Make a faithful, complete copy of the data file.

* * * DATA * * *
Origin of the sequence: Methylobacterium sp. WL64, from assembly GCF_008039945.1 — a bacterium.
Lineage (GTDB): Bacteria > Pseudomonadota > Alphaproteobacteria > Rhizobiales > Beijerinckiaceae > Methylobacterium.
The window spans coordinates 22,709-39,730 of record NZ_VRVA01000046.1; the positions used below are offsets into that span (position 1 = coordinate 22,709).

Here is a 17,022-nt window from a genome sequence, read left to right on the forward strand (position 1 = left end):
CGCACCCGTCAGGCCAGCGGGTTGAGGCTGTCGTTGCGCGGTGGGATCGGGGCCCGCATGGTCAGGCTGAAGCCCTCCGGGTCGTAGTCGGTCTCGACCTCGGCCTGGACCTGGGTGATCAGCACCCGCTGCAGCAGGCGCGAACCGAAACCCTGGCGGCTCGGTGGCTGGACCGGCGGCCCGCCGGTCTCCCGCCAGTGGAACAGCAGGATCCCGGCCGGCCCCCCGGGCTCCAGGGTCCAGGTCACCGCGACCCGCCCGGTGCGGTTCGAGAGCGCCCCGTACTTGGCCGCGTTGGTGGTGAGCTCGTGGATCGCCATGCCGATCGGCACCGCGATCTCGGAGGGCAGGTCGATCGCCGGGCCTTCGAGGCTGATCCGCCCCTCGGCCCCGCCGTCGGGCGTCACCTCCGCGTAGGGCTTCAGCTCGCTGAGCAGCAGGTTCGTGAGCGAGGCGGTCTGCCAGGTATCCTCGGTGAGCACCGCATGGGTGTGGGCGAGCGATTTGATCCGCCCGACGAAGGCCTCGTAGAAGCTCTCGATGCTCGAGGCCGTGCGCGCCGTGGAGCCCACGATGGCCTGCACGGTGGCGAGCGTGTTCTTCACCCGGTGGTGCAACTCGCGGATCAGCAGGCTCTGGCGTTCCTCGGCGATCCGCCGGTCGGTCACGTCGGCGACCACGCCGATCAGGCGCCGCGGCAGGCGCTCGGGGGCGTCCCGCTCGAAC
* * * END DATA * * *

Origin of the sequence: Methylobacterium sp. WL64, from assembly GCF_008039945.1 — a bacterium.
Lineage (GTDB): Bacteria > Pseudomonadota > Alphaproteobacteria > Rhizobiales > Beijerinckiaceae > Methylobacterium.
The window spans coordinates 22,709-39,730 of record NZ_VRVA01000046.1; the positions used below are offsets into that span (position 1 = coordinate 22,709).

Here is a 17,022-nt window from a genome sequence, read left to right on the forward strand (position 1 = left end):
CGCACCCGTCAGGCCAGCGGGTTGAGGCTGTCGTTGCGCGGTGGGATCGGGGCCCGCATGGTCAGGCTGAAGCCCTCCGGGTCGTAGTCGGTCTCGACCTCGGCCTGGACCTGGGTGATCAGCACCCGCTGCAGCAGGCGCGAACCGAAACCCTGGCGGCTCGGTGGCTGGACCGGCGGCCCGCCGGTCTCCCGCCAGTGGAACAGCAGGATCCCGGCCGGCCCCCCGGGCTCCAGGGTCCAGGTCACCGCGACCCGCCCGGTGCGGTTCGAGAGCGCCCCGTACTTGGCCGCGTTGGTGGTGAGCTCGTGGATCGCCATGCCGATCGGCACCGCGATCTCGGAGGGCAGGTCGATCGCCGGGCCTTCGAGGCTGATCCGCCCCTCGGCCCCGCCGTCGGGCGTCACCTCCGCGTAGGGCTTCAGCTCGCTGAGCAGCAGGTTCGTGAGCGAGGCGGTCTGCCAGGTATCCTCGGTGAGCACCGCATGGGTGTGGGCGAGCGATTTGATCCGCCCGACGAAGGCCTCGTAGAAGCTCTCGATGCTCGAGGCCGTGCGCGCCGTGGAGCCCACGATGGCCTGCACGGTGGCGAGCGTGTTCTTCACCCGGTGGTGCAACTCGCGGATCAGCAGGCTCTGGCGTTCCTCGGCGATCCGCCGGTCGGTCACGTCGGCGACCACGCCGATCAGGCGCCGCGGCAGGCGCTCGGGGGCGTCCCGCTCGAAC